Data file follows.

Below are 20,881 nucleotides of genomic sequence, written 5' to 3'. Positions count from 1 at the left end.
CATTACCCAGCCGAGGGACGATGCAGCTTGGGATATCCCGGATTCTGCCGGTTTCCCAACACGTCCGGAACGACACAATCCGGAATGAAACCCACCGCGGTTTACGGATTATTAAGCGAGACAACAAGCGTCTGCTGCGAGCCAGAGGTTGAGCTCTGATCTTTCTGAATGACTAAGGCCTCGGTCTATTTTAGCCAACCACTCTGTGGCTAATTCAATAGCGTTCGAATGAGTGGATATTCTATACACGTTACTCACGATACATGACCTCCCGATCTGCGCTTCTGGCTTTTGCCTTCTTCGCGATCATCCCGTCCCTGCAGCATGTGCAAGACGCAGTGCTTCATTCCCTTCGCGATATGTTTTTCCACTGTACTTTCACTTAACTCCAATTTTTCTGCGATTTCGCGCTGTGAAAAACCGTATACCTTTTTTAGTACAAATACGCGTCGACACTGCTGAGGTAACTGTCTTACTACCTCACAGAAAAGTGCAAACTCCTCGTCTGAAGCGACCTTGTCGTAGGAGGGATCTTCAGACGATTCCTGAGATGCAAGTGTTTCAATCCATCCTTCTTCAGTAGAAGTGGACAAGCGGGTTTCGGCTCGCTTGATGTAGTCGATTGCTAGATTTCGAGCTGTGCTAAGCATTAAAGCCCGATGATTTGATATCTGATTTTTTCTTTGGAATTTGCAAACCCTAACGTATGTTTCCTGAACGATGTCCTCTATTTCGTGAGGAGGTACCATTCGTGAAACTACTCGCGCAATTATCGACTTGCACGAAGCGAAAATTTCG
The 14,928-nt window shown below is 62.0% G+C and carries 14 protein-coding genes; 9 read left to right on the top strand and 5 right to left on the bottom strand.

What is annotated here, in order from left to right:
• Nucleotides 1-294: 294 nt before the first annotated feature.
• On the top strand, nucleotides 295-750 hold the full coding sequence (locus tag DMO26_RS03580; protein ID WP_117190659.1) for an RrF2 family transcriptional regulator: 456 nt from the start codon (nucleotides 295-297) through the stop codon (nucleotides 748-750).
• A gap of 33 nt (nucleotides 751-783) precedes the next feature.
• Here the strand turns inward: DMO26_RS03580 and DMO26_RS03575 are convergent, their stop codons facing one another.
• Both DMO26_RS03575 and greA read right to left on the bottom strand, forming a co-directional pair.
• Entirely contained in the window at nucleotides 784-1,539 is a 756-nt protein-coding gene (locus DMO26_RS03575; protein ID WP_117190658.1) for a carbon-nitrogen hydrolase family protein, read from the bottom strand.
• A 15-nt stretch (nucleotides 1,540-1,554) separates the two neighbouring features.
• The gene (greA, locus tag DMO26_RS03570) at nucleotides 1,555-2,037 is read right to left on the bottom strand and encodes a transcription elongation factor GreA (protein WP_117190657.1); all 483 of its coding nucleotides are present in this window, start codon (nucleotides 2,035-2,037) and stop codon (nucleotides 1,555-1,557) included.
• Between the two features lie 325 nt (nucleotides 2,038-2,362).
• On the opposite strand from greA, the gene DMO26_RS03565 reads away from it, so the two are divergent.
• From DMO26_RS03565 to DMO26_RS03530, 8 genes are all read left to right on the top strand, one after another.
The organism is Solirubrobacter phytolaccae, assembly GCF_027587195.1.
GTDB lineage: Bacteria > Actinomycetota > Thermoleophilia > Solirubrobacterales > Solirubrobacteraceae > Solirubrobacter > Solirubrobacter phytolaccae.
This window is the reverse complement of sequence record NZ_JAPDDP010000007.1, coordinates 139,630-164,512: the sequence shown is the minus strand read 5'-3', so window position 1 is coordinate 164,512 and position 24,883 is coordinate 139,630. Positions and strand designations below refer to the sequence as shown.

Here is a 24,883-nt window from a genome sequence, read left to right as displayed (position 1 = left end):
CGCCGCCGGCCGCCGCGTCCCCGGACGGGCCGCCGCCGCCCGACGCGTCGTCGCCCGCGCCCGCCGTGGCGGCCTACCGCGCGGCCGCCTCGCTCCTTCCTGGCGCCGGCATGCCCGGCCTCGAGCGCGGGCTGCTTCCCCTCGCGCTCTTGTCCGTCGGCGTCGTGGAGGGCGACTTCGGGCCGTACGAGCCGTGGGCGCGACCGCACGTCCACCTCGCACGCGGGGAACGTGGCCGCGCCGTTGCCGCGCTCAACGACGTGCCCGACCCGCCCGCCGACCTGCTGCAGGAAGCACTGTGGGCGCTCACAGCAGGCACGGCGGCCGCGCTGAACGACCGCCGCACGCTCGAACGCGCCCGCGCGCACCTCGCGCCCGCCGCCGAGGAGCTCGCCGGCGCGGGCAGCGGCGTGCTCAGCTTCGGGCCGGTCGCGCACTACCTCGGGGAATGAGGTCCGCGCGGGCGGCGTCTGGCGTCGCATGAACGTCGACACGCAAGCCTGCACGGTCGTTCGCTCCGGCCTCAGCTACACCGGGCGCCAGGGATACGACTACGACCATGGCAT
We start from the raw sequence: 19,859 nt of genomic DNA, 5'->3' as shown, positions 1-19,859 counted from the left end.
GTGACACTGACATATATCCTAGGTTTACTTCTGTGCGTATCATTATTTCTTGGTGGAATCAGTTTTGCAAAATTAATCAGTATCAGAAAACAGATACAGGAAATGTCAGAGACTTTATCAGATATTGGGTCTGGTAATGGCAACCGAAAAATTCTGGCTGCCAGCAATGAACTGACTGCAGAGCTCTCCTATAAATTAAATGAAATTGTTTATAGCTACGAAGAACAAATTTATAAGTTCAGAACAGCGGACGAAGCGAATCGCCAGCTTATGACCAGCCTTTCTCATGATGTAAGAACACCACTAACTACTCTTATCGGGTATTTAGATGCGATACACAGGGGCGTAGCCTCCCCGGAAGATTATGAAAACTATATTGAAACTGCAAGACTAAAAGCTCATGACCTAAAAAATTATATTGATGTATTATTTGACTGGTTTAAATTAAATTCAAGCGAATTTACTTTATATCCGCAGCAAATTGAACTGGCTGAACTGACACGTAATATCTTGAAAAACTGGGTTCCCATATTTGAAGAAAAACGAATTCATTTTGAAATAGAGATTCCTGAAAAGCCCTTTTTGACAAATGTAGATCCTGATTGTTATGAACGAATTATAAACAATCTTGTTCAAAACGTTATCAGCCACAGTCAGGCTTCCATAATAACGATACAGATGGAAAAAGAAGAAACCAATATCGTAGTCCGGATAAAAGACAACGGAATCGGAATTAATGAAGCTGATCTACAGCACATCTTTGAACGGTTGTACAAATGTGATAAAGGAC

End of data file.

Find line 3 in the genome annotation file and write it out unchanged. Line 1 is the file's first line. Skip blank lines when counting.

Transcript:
The 14,928-nt window shown below is 62.0% G+C and carries 14 protein-coding genes; 9 read left to right on the top strand and 5 right to left on the bottom strand.